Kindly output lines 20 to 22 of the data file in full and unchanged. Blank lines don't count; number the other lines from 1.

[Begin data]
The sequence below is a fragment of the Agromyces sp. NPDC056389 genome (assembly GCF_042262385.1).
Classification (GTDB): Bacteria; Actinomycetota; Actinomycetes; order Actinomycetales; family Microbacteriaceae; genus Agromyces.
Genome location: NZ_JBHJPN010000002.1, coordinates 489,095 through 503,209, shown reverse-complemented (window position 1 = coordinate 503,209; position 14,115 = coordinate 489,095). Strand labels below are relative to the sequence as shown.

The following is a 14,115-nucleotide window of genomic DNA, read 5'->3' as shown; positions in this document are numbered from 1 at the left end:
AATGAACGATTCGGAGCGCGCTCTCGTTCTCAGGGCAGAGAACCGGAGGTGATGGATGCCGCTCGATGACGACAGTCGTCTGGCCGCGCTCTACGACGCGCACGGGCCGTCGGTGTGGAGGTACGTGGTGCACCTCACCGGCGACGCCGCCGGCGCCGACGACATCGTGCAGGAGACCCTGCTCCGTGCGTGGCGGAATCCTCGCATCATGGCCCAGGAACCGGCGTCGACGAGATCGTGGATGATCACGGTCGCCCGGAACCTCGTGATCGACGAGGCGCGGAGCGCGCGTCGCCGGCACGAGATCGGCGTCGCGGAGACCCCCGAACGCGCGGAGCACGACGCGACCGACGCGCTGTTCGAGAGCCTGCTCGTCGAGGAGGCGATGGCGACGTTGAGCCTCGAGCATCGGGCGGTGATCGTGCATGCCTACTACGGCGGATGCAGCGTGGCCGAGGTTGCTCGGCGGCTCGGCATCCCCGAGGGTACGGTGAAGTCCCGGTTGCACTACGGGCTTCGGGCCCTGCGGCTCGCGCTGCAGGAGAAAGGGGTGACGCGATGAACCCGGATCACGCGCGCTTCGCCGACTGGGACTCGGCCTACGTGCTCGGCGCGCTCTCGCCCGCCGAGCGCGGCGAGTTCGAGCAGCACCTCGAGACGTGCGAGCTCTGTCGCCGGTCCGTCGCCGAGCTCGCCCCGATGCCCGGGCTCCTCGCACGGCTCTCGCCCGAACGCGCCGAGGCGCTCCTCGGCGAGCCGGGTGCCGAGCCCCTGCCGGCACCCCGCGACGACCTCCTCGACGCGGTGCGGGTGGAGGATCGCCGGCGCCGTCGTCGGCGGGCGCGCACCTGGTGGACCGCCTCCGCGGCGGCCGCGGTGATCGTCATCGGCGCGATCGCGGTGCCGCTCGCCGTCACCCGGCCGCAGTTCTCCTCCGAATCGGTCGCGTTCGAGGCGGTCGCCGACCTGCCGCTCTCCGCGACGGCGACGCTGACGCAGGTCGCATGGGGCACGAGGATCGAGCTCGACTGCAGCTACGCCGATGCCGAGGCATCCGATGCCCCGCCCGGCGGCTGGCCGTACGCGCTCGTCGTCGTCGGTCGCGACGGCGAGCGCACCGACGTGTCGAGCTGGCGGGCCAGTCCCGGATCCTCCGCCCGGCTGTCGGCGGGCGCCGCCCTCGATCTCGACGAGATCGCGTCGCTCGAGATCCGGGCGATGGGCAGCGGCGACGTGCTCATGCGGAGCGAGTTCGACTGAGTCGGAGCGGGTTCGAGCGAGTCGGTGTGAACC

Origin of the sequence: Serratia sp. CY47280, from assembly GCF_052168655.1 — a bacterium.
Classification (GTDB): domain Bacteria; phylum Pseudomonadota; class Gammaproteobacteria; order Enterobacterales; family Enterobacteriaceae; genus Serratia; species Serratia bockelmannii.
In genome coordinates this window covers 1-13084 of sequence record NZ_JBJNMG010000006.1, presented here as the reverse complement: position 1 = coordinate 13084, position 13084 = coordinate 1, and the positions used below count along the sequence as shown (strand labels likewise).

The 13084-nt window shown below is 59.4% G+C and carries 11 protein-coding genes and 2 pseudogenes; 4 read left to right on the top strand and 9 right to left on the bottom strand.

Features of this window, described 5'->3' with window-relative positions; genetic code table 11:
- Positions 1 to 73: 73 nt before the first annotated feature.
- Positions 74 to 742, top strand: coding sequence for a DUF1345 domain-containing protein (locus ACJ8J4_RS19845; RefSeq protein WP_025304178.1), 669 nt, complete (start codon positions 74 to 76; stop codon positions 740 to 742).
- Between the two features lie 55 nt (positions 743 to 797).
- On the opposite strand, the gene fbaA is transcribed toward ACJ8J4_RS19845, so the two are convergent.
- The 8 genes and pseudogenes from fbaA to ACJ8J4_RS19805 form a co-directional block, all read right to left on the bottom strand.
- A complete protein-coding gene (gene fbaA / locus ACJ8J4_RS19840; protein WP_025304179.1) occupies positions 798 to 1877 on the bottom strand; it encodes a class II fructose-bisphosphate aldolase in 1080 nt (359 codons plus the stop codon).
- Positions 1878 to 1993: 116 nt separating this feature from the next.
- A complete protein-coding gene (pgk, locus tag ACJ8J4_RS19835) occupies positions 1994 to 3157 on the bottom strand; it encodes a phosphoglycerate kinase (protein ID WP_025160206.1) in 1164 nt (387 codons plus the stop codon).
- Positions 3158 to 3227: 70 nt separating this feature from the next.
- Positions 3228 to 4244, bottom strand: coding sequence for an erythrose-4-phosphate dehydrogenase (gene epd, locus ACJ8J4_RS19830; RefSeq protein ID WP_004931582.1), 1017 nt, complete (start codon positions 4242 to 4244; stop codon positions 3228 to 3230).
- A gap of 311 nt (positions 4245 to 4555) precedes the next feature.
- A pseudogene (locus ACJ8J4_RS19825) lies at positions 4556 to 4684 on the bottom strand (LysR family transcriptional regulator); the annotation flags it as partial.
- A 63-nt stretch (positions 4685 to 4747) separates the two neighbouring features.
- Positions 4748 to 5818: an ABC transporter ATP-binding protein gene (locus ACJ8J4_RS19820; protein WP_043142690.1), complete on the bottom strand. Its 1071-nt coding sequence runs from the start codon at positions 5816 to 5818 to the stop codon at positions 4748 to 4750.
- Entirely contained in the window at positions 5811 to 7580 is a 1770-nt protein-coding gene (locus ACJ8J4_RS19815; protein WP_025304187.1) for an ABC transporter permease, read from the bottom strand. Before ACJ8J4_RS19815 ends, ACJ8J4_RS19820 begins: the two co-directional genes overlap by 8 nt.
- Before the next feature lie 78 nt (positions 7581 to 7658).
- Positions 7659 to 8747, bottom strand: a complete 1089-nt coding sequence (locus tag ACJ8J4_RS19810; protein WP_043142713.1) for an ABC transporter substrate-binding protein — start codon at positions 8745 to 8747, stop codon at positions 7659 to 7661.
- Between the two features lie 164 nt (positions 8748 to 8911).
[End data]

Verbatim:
- Positions 3228 to 4244, bottom strand: coding sequence for an erythrose-4-phosphate dehydrogenase (gene epd, locus ACJ8J4_RS19830; RefSeq protein ID WP_004931582.1), 1017 nt, complete (start codon positions 4242 to 4244; stop codon positions 3228 to 3230).
- A gap of 311 nt (positions 4245 to 4555) precedes the next feature.
- A pseudogene (locus ACJ8J4_RS19825) lies at positions 4556 to 4684 on the bottom strand (LysR family transcriptional regulator); the annotation flags it as partial.